Patton was never dis heartened. In the midst of the battle–perhaps the most desperate a U.S . Army has ever had to fight–Patton called a conference of all correspondents. As we filed into the room, the tenseness was depressing. But when Patton strode into the room, smiling, confident, the atmosphere changed within seconds. He asked “What the hell is all the mourning about? This is the end of the beginning. We’ve been battling our brains out trying to get the Hun out in the open. Now he is out. And with the help of God we’ll finish him off this time-and for good.”
More than ever, Patton made it a point to be seen during the battle, always riding in an open jeep. The cold was so intense soldiers dressed in as many layers of clothing as they could manage, but Patton’s only concession to the glacial temperatures was a heavy winter parka or an overcoat. He spent little time in his headquarters and most of each day on the road, to see and be seen by his troops and to endure the same wretched conditions. Daily, he prowled the roads of the Ardennes, sitting ramrod straight, often with his arms folded , his face unsmiling. More than once his face froze. Word of his presence managed to filter through the amazing GI grapevine with astonishing rapidity, as did his words of praise for his troops, which were invariably reported down through the chain of command: “The Old Man says…” or “Georgie says….”
During his brilliantly orchestrated week-long defense of Saint Vith, Brigadier General Bruce C. Clarke informed a sergeant manning a forward infantry out post that he had heard Patton’s Third Army was attacking from the south. “The sergeant thought for a minute and said, ‘That’s good news. If Georgie’s coming we have got it made.’ I know of no other senior commander in Europe,” said Clarke years afterward, “who could have brought forth such a response.”
One cold, dark, miserable afternoon Patton encountered a column of the Fourth Armored moving toward Bastogne. Tanks and vehicles were sliding off the road in the thick ice. Someone recognized him and let out a shout that began to roll down the column as soldiers in trucks and tanks began cheering. After the war, a GI told Beatrice Patton, the general’s wife: “Oh, yes, I knew him, though I only saw him once. We was stuck in the snow and he come by in a jeep. His face was awful red and he must have been about froze riding in that open jeep. He yelled to us to get out and push, and first I knew, there was General Patton pushing right alongside of me. Sure, I knew him; he never asked a man to do what he wouldn’t do himself.”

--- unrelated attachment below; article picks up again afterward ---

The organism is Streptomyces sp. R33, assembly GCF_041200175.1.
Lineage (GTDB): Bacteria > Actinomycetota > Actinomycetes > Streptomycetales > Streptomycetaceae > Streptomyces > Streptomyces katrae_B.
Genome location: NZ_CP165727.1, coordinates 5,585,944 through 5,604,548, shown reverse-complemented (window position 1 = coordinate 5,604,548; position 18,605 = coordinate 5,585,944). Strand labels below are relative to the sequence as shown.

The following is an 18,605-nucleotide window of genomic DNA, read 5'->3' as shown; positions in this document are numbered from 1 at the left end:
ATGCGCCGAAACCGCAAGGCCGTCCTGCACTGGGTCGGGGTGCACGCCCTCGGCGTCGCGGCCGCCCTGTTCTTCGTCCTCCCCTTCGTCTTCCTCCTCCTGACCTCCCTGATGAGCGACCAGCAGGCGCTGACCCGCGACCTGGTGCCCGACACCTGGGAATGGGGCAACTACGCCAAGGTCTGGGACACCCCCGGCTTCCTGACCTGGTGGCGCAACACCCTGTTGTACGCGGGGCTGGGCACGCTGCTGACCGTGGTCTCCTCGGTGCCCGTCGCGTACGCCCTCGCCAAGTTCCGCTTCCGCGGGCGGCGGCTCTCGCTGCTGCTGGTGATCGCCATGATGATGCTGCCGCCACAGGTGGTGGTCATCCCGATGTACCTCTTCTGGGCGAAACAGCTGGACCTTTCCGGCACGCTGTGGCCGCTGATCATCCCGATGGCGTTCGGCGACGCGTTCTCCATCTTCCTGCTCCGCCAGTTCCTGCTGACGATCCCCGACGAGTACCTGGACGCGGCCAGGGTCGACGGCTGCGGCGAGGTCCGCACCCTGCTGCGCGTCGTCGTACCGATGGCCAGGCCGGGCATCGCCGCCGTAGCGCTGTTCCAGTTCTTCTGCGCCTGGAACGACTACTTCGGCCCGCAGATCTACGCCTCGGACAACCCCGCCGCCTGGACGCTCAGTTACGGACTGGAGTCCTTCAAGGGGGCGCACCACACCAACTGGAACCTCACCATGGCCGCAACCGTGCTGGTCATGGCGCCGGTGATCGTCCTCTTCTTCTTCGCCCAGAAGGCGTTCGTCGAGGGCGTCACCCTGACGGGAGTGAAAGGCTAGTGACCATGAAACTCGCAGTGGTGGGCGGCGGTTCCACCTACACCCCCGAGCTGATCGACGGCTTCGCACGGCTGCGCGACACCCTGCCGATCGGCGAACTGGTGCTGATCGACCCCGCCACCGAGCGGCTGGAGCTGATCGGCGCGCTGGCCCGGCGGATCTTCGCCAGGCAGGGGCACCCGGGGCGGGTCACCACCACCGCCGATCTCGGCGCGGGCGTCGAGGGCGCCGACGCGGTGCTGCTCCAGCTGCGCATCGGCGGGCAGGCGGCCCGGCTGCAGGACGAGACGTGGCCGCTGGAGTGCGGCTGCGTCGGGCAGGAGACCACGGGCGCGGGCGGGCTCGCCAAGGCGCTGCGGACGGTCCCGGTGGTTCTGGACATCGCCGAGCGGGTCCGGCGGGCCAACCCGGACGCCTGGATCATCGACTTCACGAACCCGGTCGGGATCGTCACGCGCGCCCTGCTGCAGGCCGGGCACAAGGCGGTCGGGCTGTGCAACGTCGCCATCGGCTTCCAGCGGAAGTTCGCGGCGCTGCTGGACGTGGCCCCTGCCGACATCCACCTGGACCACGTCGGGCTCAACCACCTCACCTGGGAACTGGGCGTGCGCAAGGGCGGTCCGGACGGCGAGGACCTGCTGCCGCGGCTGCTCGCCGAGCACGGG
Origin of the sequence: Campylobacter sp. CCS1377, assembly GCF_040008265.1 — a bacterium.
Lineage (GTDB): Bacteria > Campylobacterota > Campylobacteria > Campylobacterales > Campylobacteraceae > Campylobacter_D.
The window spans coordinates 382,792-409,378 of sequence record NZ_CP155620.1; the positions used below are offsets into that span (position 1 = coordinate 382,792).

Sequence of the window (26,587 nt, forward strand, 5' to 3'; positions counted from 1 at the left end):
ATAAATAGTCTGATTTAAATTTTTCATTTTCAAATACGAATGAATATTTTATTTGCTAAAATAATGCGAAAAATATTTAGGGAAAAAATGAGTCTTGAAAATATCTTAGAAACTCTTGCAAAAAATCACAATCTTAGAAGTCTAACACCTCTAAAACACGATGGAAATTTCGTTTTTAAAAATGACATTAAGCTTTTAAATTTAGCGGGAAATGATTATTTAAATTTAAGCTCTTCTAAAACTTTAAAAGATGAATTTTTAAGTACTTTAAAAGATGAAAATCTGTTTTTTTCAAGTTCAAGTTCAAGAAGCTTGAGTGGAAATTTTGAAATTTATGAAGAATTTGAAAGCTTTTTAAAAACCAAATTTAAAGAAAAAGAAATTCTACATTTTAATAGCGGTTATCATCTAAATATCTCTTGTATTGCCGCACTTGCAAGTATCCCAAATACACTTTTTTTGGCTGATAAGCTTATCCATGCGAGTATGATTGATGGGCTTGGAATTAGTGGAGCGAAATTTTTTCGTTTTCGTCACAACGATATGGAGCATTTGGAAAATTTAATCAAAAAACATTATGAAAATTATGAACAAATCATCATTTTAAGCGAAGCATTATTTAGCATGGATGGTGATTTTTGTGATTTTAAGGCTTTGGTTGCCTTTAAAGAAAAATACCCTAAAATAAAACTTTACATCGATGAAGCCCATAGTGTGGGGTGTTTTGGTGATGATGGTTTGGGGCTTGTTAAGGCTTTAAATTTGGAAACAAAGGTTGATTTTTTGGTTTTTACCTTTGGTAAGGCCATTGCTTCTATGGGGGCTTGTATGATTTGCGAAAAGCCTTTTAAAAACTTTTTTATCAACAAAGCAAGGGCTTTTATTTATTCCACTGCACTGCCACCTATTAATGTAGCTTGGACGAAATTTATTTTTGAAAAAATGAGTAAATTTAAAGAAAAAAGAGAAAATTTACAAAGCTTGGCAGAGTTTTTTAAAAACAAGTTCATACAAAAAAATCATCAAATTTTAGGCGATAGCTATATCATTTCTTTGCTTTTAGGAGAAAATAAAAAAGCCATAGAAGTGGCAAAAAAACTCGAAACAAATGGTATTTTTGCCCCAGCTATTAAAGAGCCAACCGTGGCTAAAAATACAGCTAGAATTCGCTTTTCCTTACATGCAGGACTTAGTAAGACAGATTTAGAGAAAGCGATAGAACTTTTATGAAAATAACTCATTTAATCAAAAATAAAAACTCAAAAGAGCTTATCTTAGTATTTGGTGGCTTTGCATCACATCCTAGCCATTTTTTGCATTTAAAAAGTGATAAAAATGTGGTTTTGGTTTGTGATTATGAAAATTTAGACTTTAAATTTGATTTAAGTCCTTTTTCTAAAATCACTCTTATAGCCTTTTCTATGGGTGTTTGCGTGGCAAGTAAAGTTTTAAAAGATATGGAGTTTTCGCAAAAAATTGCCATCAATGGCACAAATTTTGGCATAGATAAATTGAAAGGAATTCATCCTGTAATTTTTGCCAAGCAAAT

THE SOLDIERS WHO HAD TO FIGHT IN THE TERRIBLE WINTER WEATHER did so with woefully inadequate uniforms and equipment. Shoepacks, parkas, and white camouflage uniforms were nonexistent, as was white paint for the Sherman tanks.
When the army could not fill his needs, Patton took matters into his own hands and commissioned a French factory to manufacture 10,000 white capes per week for the Third Army.
Patton was quick to give credit to his troops. When asked about the remarkable swing of the Third Army to the north, Patton grinned and replied:
Yes, we broke all records moving up here. It was all done by the three of us…me, my chauffeur, and my chief of staff. All I did was to tell my division commanders where they’d got to be tomorrow. Then I let the others do it….To tell you the truth, I didn’t have anything much to do with it. All you need is confidence and good soldiers…if there is confidence at the top the soldiers all feel it. I know a lot of soft-headed armchair generals accuse me of killing off my men. They don’t know their fat behinds from a tommy gun. I don’t waste men. I believe in saving my men’s lives. And, by God! I’ve done it…again and again. More often than not the best way to save men’s lives is to risk them…to take chances, and make your men fight better.
Passionately, Patton continued:
Maybe the G.I. hates discipline, but only until he learns that that’s what makes a winning soldier. I’ll put our goddam, bitching, belching, bellyaching G.I.s up against any troops in the world. The Americans are sons of bitches of soldiers–thanks to their grandmothers! All you’ve got to do is to show them the value of discipline…give them the habit of obeying in a tight place. Yes. The American is a hell of a fine soldier.
Patton joyfully declared he did not give a damn what others thought of him: “You know what they can do. I’ve studied military history all my life. Georgie Patton knows more about military history than any person in the United States Army today. With due conceit–and I’ve got no end of that–I can say that’s true.”